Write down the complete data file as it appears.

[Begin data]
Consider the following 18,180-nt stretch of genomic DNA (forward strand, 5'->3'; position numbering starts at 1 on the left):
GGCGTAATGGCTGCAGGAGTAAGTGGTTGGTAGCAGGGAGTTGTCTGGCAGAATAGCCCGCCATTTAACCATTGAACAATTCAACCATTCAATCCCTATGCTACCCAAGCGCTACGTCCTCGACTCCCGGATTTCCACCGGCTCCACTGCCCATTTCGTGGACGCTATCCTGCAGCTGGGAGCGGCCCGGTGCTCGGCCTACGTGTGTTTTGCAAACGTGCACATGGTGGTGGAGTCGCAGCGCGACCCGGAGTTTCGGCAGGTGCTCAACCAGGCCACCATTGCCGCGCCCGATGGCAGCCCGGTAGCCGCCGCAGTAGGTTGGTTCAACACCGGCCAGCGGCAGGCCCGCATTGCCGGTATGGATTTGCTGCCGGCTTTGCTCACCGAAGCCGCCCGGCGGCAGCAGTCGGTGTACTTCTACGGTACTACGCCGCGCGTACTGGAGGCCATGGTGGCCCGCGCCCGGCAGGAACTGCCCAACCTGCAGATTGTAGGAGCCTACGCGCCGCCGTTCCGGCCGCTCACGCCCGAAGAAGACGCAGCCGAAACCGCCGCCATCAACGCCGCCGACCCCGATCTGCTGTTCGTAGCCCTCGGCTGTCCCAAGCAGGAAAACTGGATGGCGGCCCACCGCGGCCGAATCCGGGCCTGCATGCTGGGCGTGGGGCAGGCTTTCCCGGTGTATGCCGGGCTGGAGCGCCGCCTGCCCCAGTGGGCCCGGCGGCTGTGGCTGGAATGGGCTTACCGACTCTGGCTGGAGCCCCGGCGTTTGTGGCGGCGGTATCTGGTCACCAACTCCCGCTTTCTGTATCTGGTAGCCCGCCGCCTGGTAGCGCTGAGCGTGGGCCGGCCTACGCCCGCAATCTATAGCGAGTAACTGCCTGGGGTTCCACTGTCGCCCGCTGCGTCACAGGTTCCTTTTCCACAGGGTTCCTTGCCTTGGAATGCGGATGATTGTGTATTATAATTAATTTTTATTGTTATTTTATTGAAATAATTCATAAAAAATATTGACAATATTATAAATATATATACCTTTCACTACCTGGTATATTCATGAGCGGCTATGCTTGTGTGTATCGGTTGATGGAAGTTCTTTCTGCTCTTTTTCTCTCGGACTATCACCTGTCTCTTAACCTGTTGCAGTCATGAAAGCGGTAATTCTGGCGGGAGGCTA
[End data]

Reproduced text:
Consider the following 18,180-nt stretch of genomic DNA (forward strand, 5'->3'; position numbering starts at 1 on the left):
GGCGTAATGGCTGCAGGAGTAAGTGGTTGGTAGCAGGGAGTTGTCTGGCAGAATAGCCCGCCATTTAACCATTGAACAATTCAACCATTCAATCCCTATGCTACCCAAGCGCTACGTCCTCGACTCCCGGATTTCCACCGGCTCCACTGCCCATTTCGTGGACGCTATCCTGCAGCTGGGAGCGGCCCGGTGCTCGGCCTACGTGTGTTTTGCAAACGTGCACATGGTGGTGGAGTCGCAGCGCGACCCGGAGTTTCGGCAGGTGCTCAACCAGGCCACCATTGCCGCGCCCGATGGCAGCCCGGTAGCCGCCGCAGTAGGTTGGTTCAACACCGGCCAGCGGCAGGCCCGCATTGCCGGTATGGATTTGCTGCCGGCTTTGCTCACCGAAGCCGCCCGGCGGCAGCAGTCGGTGTACTTCTACGGTACTACGCCGCGCGTACTGGAGGCCATGGTGGCCCGCGCCCGGCAGGAACTGCCCAACCTGCAGATTGTAGGAGCCTACGCGCCGCCGTTCCGGCCGCTCACGCCCGAAGAAGACGCAGCCGAAACCGCCGCCATCAACGCCGCCGACCCCGATCTGCTGTTCGTAGCCCTCGGCTGTCCCAAGCAGGAAAACTGGATGGCGGCCCACCGCGGCCGAATCCGGGCCTGCATGCTGGGCGTGGGGCAGGCTTTCCCGGTGTATGCCGGGCTGGAGCGCCGCCTGCCCCAGTGGGCCCGGCGGCTGTGGCTGGAATGGGCTTACCGACTCTGGCTGGAGCCCCGGCGTTTGTGGCGGCGGTATCTGGTCACCAACTCCCGCTTTCTGTATCTGGTAGCCCGCCGCCTGGTAGCGCTGAGCGTGGGCCGGCCTACGCCCGCAATCTATAGCGAGTAACTGCCTGGGGTTCCACTGTCGCCCGCTGCGTCACAGGTTCCTTTTCCACAGGGTTCCTTGCCTTGGAATGCGGATGATTGTGTATTATAATTAATTTTTATTGTTATTTTATTGAAATAATTCATAAAAAATATTGACAATATTATAAATATATATACCTTTCACTACCTGGTATATTCATGAGCGGCTATGCTTGTGTGTATCGGTTGATGGAAGTTCTTTCTGCTCTTTTTCTCTCGGACTATCACCTGTCTCTTAACCTGTTGCAGTCATGAAAGCGGTAATTCTGGCGGGAGGCTA